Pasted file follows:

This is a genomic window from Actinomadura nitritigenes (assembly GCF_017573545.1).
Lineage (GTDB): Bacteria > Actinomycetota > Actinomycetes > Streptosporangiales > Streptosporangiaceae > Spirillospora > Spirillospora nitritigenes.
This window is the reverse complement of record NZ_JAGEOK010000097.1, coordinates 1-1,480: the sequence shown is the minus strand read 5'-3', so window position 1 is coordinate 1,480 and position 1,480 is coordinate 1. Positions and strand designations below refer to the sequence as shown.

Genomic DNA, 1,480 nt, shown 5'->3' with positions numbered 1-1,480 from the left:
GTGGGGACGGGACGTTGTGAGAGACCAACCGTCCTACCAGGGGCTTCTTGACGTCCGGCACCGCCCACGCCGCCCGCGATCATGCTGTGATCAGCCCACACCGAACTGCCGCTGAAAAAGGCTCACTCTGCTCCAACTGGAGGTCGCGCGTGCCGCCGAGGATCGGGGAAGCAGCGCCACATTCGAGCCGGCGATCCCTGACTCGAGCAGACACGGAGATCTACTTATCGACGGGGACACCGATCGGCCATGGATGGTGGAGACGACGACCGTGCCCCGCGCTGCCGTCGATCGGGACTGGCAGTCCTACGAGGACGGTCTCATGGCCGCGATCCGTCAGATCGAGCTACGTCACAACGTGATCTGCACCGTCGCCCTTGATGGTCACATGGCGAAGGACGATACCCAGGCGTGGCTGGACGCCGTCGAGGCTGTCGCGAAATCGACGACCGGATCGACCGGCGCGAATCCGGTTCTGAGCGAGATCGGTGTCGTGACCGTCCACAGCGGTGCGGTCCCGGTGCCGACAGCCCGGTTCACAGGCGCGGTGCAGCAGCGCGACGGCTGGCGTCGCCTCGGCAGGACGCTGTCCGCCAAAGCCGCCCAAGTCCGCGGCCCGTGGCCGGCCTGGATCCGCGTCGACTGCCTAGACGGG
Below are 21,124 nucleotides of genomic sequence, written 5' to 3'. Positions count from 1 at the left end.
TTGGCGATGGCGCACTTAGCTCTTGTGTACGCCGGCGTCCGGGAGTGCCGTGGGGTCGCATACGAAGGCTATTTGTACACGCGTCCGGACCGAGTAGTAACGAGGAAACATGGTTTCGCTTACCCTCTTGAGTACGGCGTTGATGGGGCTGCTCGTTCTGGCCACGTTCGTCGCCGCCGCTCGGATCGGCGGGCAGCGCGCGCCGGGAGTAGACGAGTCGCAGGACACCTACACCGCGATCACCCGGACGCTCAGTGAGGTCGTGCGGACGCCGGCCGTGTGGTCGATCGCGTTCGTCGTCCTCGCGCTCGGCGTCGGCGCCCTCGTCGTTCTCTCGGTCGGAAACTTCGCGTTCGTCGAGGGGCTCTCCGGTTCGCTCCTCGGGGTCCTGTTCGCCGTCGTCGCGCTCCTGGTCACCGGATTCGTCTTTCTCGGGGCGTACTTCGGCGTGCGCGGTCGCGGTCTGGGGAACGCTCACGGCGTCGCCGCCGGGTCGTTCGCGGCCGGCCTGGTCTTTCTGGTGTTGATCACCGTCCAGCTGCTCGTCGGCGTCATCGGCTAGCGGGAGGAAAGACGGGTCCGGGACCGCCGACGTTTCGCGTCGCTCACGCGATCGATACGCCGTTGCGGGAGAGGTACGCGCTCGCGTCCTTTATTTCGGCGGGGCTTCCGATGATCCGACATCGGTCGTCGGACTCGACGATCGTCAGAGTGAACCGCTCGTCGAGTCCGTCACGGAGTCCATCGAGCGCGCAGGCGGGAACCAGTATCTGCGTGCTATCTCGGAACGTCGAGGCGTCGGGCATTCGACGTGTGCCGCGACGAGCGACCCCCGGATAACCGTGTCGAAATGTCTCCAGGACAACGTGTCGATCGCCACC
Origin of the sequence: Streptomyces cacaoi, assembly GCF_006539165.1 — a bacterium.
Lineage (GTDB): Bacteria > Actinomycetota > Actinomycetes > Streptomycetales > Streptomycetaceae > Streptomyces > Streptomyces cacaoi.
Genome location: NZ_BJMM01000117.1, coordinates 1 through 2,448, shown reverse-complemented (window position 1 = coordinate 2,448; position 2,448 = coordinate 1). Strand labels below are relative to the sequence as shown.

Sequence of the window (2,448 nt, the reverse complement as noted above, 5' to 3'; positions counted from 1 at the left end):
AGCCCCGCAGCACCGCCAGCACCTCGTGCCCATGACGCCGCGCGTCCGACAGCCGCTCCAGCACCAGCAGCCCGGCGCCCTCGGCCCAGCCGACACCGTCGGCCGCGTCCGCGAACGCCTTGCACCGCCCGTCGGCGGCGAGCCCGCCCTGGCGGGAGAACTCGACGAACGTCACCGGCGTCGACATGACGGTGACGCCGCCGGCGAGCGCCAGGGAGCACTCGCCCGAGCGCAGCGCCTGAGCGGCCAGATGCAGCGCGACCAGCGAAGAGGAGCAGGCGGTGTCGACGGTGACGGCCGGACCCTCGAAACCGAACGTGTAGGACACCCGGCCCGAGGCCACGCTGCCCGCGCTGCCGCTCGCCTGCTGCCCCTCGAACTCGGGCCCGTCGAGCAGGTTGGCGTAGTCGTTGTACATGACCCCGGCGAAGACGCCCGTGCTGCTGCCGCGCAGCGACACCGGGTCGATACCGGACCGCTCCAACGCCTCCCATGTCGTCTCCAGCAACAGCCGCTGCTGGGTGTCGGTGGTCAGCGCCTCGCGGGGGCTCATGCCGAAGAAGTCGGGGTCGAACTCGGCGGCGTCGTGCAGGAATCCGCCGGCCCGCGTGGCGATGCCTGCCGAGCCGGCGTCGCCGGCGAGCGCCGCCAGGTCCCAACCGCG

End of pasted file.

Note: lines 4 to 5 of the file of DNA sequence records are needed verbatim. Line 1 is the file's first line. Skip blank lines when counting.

Genomic DNA, 1,480 nt, shown 5'->3' with positions numbered 1-1,480 from the left:
GTGGGGACGGGACGTTGTGAGAGACCAACCGTCCTACCAGGGGCTTCTTGACGTCCGGCACCGCCCACGCCGCCCGCGATCATGCTGTGATCAGCCCACACCGAACTGCCGCTGAAAAAGGCTCACTCTGCTCCAACTGGAGGTCGCGCGTGCCGCCGAGGATCGGGGAAGCAGCGCCACATTCGAGCCGGCGATCCCTGACTCGAGCAGACACGGAGATCTACTTATCGACGGGGACACCGATCGGCCATGGATGGTGGAGACGACGACCGTGCCCCGCGCTGCCGTCGATCGGGACTGGCAGTCCTACGAGGACGGTCTCATGGCCGCGATCCGTCAGATCGAGCTACGTCACAACGTGATCTGCACCGTCGCCCTTGATGGTCACATGGCGAAGGACGATACCCAGGCGTGGCTGGACGCCGTCGAGGCTGTCGCGAAATCGACGACCGGATCGACCGGCGCGAATCCGGTTCTGAGCGAGATCGGTGTCGTGACCGTCCACAGCGGTGCGGTCCCGGTGCCGACAGCCCGGTTCACAGGCGCGGTGCAGCAGCGCGACGGCTGGCGTCGCCTCGGCAGGACGCTGTCCGCCAAAGCCGCCCAAGTCCGCGGCCCGTGGCCGGCCTGGATCCGCGTCGACTGCCTAGACGGG